- Tasting more of the Boekenhoutskloof Portfolio: For those with a keen memory you may recall that “B” stood for Boekenhoutskloof in my 2009 Year in Review post. There I was enamored by their ’06 Syrah and lamented that I couldn’t try it again three years down the road. As I worked my way towards the table I crossed my fingers that the ’06 might be getting poured today. Alas, it was not but the ’07 was just as memorable showing the same magnificent depth and balance. I also had a chance to taste their Semillon and Chocolate Block, a syrah based kitchen sink kind of blend, which were both compelling (and a bit more affordable) as well.
- South African Inspired Red Blends: I had a number of very interesting red blends that like the whites were not only very good but delivered a nice quality to value ratio. Let’s start by sticking with Boekenhoutskloff’s (which I can now spell without looking) second label the 2009 Wolftrap Red (available on wine.com for $9.99), a blend of Syrah, Mourvedre and Viognier, which had nice bright red fruits and spices. It struck me as a perfect grilling wine. As I already grabbed a few bottles of this one I can let you know if it turns out to be true. Next up would be the 2008 Edgebaston Pepper Pot, a blend of Shiraz, Mourvedre and Tannat, which was described as a playful side project for the winemaker and playful it is delivering loads of juicy berry fruit on a spicy, pepper laden backbone. This one is worth seeking out, I’ll let you know if I track it down. Finally, the 2007 Black Pearl Oro, a blend of 56% Shiraz and 44% Cabernet, hailing from the slopes of Paarl Mountain which had a fantastic nose full of dark, brambly berries that merged with earthy, spicy flavors on the palate to deliver a balanced wine with a smooth, lingering finish.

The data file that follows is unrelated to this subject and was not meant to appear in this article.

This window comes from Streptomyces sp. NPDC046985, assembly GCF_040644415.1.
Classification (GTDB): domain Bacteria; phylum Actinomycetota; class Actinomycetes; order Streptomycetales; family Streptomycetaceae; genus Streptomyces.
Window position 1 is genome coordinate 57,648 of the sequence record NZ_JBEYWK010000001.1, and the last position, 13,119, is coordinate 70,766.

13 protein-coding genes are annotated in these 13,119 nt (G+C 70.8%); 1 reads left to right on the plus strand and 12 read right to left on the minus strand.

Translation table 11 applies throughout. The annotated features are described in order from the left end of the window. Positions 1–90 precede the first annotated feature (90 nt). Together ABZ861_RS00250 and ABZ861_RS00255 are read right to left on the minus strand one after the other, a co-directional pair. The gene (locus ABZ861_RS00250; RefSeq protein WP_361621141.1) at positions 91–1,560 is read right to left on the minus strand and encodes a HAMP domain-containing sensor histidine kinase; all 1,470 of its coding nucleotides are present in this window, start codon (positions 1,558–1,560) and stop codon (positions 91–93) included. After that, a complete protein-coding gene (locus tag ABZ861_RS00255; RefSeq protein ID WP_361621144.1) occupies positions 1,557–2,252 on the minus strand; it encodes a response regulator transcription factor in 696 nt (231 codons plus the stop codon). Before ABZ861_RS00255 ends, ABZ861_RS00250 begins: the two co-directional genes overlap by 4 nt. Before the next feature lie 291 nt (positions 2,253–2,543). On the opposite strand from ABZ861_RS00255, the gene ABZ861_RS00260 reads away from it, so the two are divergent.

- Meeting the Mullineux’s: Before leaving I was lucky enough to meet the husband (Chris) and wife (Andrea) winemaking team of Mullineux Family Wines who happened to be in the Bay Area. I was fortunate enough to try their Syrah some time back as part of a Hospice Du Rhone tasting event and welcomed the opportunity to try a broader range of their offerings. They were pouring three wines a Syrah, a white blend and a late harvested Chenin Blanc called the “Strawman” and the whole lot of them were outstanding. The white blend, old vine Chenin Blanc, Viognier, Grenache Blanc and Clairette Blanche, really threw me for a loop. I couldn’t decide if it was rich or light/sweet or tart. It seemed almost chameleon like as it was ever changing and I couldn’t put my thumb on it. I’d like to spend an evening with this one to try and figure it out. Fortunately it looks like I’ll have the chance soon as it appears they are close to lining up an importer. Let me know when you do!
Thanks to the folks at Cape Ardor for putting on the event and having me! And likewise thank you to all your readers who actually managed to make it this far. A question for those of you that have, have you had South African wine? Do you have any favorites to share? I’d love to hear as this is a country I would like to explore further.